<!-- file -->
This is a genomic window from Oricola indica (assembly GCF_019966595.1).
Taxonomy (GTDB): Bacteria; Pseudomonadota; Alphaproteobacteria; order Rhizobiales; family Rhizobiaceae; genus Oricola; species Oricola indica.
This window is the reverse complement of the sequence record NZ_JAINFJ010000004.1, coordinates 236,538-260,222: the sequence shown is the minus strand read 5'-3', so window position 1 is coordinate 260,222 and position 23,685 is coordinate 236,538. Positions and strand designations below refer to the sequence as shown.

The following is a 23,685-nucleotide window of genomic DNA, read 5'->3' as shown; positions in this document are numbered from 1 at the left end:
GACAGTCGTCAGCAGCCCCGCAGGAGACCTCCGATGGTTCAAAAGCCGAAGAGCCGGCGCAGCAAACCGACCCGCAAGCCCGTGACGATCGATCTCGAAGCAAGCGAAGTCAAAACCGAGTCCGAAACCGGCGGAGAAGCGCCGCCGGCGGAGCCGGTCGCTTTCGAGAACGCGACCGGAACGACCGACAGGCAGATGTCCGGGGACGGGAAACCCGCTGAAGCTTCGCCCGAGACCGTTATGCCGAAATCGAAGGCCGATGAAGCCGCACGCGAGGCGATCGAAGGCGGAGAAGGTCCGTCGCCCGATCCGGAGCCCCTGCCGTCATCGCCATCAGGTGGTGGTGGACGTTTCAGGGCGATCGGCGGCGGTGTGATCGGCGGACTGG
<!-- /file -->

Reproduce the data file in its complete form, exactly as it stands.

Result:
This is a genomic window from Oricola indica (assembly GCF_019966595.1).
Taxonomy (GTDB): Bacteria; Pseudomonadota; Alphaproteobacteria; order Rhizobiales; family Rhizobiaceae; genus Oricola; species Oricola indica.
This window is the reverse complement of the sequence record NZ_JAINFJ010000004.1, coordinates 236,538-260,222: the sequence shown is the minus strand read 5'-3', so window position 1 is coordinate 260,222 and position 23,685 is coordinate 236,538. Positions and strand designations below refer to the sequence as shown.

The following is a 23,685-nucleotide window of genomic DNA, read 5'->3' as shown; positions in this document are numbered from 1 at the left end:
GACAGTCGTCAGCAGCCCCGCAGGAGACCTCCGATGGTTCAAAAGCCGAAGAGCCGGCGCAGCAAACCGACCCGCAAGCCCGTGACGATCGATCTCGAAGCAAGCGAAGTCAAAACCGAGTCCGAAACCGGCGGAGAAGCGCCGCCGGCGGAGCCGGTCGCTTTCGAGAACGCGACCGGAACGACCGACAGGCAGATGTCCGGGGACGGGAAACCCGCTGAAGCTTCGCCCGAGACCGTTATGCCGAAATCGAAGGCCGATGAAGCCGCACGCGAGGCGATCGAAGGCGGAGAAGGTCCGTCGCCCGATCCGGAGCCCCTGCCGTCATCGCCATCAGGTGGTGGTGGACGTTTCAGGGCGATCGGCGGCGGTGTGATCGGCGGACTGG